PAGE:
Too many clients tell me now that they feel too ‘sold’ to by media agencies pushing additional services. We never hear that about advertising agencies.
2. Internal pressures placed on media agency business leads, coupled with lack of training, can be woeful.
When you’re being pushed to ‘increase short term revenue’ it doesn’t really engender a consultative conversation with the client about a shifting role for the agency. Which leads to a terrible approach. When you haven’t been trained in how to start or structure a change conversation, you make lots of mistakes. The client is left more confused than when you started.
3. Tradition is a hard thing to break.
It is, of course, in the interest of large advertising agencies to preserve elements of traditional ‘lead agency’ models. They don’t want their positions eroded, and from the perspective of these businesses, rightly so.
They have been very good at denigrating the role and talent within media agencies over a long period of time – sometimes, it has to be said, with good reason. And these guys aren’t stupid – they realise that sands are shifting and are adapting their businesses to maintain grip.
Just look at the number of large ad-agency players now offering ‘full service’, ‘channel strategy’ or ‘media’ and you’ll see what I mean. But ultimately, marketing clients tend to remain rooted in certain traditions, and having the advertising agency as ‘the lead’ is one of them.
4. Transparency and objectivity are still question marks.
One argument for placing the media agency at the strategic centre is that the media agency represents the largest cost centre for the marketer. Unfortunately, this is also a very big argument for keeping the media agency in its box.
Transparency, and as an extension, the trust placed by marketers in balanced and objective recommendations, continue to plague media agencies and will do for some time.
5. The interpretation of what a media agency ‘can do’ is often narrow.
As I’ve said, agencies are often bad at selling themselves. On the other hand marketers, often aided by a quiet word in the ear from advertising agencies, are often willfully narrow-minded about what a media agency is capable of, or should be focusing on.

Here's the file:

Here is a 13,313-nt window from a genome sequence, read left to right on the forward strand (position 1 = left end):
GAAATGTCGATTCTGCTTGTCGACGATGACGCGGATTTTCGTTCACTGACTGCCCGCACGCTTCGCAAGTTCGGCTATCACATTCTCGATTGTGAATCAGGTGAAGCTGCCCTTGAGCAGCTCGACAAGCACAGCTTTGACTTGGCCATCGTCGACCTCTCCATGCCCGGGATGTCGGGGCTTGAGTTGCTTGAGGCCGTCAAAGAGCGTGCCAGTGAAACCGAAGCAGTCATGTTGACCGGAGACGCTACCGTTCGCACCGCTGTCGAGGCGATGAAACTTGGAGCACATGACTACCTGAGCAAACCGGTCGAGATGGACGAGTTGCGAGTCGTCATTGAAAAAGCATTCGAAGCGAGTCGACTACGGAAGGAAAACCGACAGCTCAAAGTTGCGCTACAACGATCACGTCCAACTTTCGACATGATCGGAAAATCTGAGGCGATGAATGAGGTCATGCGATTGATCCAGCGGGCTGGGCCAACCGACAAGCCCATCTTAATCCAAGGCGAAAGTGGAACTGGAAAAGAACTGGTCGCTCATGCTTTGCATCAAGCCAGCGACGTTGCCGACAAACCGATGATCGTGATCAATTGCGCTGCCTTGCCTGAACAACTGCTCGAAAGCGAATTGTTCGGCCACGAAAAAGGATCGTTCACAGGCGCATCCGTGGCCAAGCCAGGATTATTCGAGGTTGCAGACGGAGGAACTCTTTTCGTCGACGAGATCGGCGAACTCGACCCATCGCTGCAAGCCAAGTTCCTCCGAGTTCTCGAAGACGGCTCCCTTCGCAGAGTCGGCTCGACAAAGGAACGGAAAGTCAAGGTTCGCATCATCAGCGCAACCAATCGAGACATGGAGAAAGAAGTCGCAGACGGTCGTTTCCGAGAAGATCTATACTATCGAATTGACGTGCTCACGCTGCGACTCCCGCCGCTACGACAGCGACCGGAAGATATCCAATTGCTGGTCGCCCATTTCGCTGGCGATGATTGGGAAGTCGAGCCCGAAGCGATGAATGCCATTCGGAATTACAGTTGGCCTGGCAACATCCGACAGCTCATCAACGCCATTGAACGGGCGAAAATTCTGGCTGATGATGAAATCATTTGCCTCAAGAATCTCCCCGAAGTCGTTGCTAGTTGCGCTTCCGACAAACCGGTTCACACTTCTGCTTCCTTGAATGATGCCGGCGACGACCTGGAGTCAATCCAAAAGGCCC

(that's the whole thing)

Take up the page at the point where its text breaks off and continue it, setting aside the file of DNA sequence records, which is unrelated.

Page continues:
Media agencies are now retaining a very diverse range of talent – ex-marketers, data scientists, econometricians, to name just three examples. But some clients just don’t want to know.
During my agency career, I’d often have conversations with senior clients about evolution of agency role, and why. Some were more successful than others, as these things always are. And I had to learn about how to have these conversations on the job (no training, see?)
But what used to frustrate me the most was when the client’s response was: can you just do the TV buying and get that right? This, to me, was conscious ignorance. And the client is, of course, not always at fault for this.
The start-point is understanding the opportunity.
There’s no doubt that media agencies should, on the whole, be playing a more strategic role than they currently are.
I don’t think it has to be about world domination, or about lunch-stealing. I think, in my probably naive way, that the roster model for every client should be structured around what that client actually needs, and what is going to drive the best results.
But you don’t know what you don’t know, as someone once said. And if you’re a marketer in that position, without the adoption of an open mind and some education, it will mean that you aren’t able to take full advantage of what your media agency has to offer. You’re not even going to understand what opportunity is there.
I’m going to share some ways to actually drive change in this area in part 2 of this post…so keep an eye out for that. For now, let me leave you with the thought that not being able to take full advantage of your media agency’s services – and to return to the title of this post – is why you should care.